Farmers in just 47 of the nation’s 435 congressional districts collected 70 percent of all farm payments during the last decade.

And, none of those congressional districts are located in the Chesapeake watershed.

That’s according to the Environmental Working Group, an environmental think tank that analyzes farm subsidy data provided by the U.S. Department of Agriculture. The group released new data in November.

Only one local congressman – Rep. Wayne Gilchrest, R-MD– managed to bring home more than $300 million in farm spending between 1995 and 2004, according to the analysis.

All of the other congressional districts in Virginia, Pennsylvania and Maryland collected less than $300 million—joining more than 300 congressional districts that divided just 15 percent of all farm spending over the last decade.

Overall, farmers in fewer than 100 congressional districts nationally collected 85 percent of all farm spending between 1995 and 2004.

Because farm spending is largely tied to the production of select crops, states with smaller farms growing a wide variety of crops are punished by the current farm subsidy system, said EWG president Ken Cook. The EWG has called for farm subsidy caps and other subsidy reforms, as well as increased spending on conservation programs, “which flows to all farmers and ranchers regardless of what they grow,” he said.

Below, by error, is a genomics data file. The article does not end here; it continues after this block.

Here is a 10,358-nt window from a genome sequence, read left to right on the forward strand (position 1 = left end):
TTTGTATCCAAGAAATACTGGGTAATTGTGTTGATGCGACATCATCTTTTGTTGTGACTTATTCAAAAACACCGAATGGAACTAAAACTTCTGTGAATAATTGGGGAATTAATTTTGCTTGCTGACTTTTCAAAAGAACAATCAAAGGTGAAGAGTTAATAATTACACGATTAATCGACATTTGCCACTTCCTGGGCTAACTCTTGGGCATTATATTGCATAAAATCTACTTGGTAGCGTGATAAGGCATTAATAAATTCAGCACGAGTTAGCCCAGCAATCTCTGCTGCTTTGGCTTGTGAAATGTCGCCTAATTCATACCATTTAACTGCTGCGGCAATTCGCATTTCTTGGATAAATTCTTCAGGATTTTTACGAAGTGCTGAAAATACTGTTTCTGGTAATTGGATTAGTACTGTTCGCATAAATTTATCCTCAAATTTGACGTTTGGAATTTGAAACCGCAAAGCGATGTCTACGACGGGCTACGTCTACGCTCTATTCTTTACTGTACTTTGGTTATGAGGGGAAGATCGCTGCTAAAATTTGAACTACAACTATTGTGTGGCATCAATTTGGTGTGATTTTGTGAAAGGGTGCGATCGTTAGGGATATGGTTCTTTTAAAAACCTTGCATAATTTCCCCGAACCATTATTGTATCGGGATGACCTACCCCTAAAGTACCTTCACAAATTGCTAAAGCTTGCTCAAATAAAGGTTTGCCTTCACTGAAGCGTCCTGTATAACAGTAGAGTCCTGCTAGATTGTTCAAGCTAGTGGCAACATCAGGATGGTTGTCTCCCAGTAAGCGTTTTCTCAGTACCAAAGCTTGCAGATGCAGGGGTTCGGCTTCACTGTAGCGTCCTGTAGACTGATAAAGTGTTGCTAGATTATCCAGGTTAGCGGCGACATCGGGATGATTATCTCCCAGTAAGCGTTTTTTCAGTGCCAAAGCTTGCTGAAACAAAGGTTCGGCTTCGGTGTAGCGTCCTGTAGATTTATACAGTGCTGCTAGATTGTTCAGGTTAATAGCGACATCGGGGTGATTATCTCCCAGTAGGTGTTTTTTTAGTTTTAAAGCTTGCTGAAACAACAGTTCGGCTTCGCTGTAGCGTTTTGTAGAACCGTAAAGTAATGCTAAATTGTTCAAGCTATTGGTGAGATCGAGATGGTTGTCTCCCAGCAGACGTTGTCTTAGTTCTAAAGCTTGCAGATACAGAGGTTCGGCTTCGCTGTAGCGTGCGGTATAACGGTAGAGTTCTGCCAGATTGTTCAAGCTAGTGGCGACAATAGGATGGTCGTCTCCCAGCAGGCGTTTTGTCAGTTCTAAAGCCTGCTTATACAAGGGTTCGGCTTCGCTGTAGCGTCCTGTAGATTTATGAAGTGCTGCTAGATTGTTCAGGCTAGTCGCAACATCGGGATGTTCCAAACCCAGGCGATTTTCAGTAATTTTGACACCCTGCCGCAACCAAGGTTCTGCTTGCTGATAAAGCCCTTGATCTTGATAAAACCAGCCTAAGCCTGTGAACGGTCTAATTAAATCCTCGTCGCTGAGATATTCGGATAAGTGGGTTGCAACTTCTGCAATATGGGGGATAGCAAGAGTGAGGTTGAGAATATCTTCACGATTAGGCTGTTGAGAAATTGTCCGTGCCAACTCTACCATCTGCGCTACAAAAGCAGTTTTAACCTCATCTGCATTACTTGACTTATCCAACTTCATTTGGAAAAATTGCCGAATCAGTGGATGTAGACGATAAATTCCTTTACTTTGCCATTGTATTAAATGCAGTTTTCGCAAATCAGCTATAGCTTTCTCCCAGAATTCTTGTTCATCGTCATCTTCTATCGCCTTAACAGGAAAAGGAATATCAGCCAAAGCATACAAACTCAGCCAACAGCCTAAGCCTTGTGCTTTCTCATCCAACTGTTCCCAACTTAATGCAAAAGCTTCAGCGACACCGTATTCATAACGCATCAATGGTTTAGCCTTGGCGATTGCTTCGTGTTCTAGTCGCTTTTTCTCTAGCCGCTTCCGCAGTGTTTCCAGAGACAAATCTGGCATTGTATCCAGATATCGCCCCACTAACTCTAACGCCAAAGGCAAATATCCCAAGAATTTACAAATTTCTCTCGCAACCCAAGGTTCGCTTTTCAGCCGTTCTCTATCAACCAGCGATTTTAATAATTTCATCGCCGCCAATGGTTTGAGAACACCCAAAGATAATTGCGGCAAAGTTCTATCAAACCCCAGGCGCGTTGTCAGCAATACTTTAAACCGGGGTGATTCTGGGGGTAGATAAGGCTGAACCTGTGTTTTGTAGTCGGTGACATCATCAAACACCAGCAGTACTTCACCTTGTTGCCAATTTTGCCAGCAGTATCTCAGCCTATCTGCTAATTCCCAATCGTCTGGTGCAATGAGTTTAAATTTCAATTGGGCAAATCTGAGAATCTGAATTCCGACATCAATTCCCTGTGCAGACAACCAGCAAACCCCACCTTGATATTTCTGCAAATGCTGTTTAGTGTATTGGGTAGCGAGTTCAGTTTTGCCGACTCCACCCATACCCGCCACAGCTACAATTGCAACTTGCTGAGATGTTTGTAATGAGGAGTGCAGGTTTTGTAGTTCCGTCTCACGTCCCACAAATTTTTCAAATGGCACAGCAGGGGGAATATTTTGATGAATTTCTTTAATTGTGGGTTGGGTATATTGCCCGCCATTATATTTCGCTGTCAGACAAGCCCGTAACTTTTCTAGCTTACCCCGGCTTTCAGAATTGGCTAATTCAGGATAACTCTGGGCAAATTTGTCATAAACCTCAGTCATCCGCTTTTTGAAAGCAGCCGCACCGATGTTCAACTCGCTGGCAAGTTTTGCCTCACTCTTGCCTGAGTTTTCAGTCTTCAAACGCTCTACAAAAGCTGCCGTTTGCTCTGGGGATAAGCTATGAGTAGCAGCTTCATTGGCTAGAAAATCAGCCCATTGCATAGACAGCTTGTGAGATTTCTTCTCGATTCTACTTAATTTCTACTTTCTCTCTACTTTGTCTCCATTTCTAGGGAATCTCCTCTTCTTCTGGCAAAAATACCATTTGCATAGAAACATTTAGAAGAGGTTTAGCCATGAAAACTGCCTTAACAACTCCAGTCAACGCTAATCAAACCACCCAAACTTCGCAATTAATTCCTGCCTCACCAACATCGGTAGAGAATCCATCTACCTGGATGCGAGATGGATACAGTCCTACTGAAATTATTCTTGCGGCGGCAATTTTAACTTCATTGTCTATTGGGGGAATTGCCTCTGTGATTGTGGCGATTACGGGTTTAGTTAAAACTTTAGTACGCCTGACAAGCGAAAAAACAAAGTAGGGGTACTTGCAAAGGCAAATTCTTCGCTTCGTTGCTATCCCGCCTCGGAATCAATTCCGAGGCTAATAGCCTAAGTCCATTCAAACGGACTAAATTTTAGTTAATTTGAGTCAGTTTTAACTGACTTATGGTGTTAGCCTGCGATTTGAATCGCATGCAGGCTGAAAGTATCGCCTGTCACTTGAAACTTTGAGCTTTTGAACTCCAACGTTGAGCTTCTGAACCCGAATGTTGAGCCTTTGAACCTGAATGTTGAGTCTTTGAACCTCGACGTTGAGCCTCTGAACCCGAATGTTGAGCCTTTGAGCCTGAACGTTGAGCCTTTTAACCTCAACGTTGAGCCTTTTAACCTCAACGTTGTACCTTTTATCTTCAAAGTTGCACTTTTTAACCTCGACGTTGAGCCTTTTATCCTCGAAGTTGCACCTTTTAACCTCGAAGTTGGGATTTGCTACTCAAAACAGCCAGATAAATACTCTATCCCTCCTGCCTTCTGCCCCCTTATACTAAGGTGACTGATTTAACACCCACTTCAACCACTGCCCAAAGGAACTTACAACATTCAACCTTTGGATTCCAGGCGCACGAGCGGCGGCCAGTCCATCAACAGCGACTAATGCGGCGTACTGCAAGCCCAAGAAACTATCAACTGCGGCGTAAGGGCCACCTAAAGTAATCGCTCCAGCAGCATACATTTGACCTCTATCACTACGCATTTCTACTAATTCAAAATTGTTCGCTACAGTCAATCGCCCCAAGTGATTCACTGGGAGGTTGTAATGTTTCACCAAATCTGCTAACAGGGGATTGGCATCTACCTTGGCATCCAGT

Conservation programs today account for less than 20 percent of all federal farm spending and have been cut by more than $3 billion since the passage of the 2002 Farm Bill to help pay for disaster relief.

“Farm Bill conservation programs are of critical importance to meeting the challenge of restoring the Chesapeake Bay and its tributaries. These programs bolster the efforts of our family farmers to be stewards of the land and provide the tools they need to limit farm runoff into our waterways,” said Maryland Congressman Steny Hoyer. “Unfortunately, many farmers eager to participate in these programs are being turned away due to continued decreases in the conservation budget. This is particularly disconcerting in states like Maryland, whose farmers generally do not see significant benefit from the commodity price system authorized in the Farm Bill.”

Slightly more than 300,000 farms—out of more than 2 million nationally—collected more than $104 billion between 1995 and 2005—or about 72 percent of all farm spending. Legislators representing large producers of feed grains, rice, cotton and other crops that are eligible for subsidies dominate the House and Senate agriculture committees.

Pennsylvania, Virginia and Maryland collected, in combination, about 2 percent of $143 billion delivered to farmers between 1995 and 2004. Nationally, the states ranked 29th, 30th and 36th, respectively.

Farmers in only eight congressional districts in Pennsylvania, Virginia and Maryland collected more than $100 million between 1995 and 2004, according to the analysis.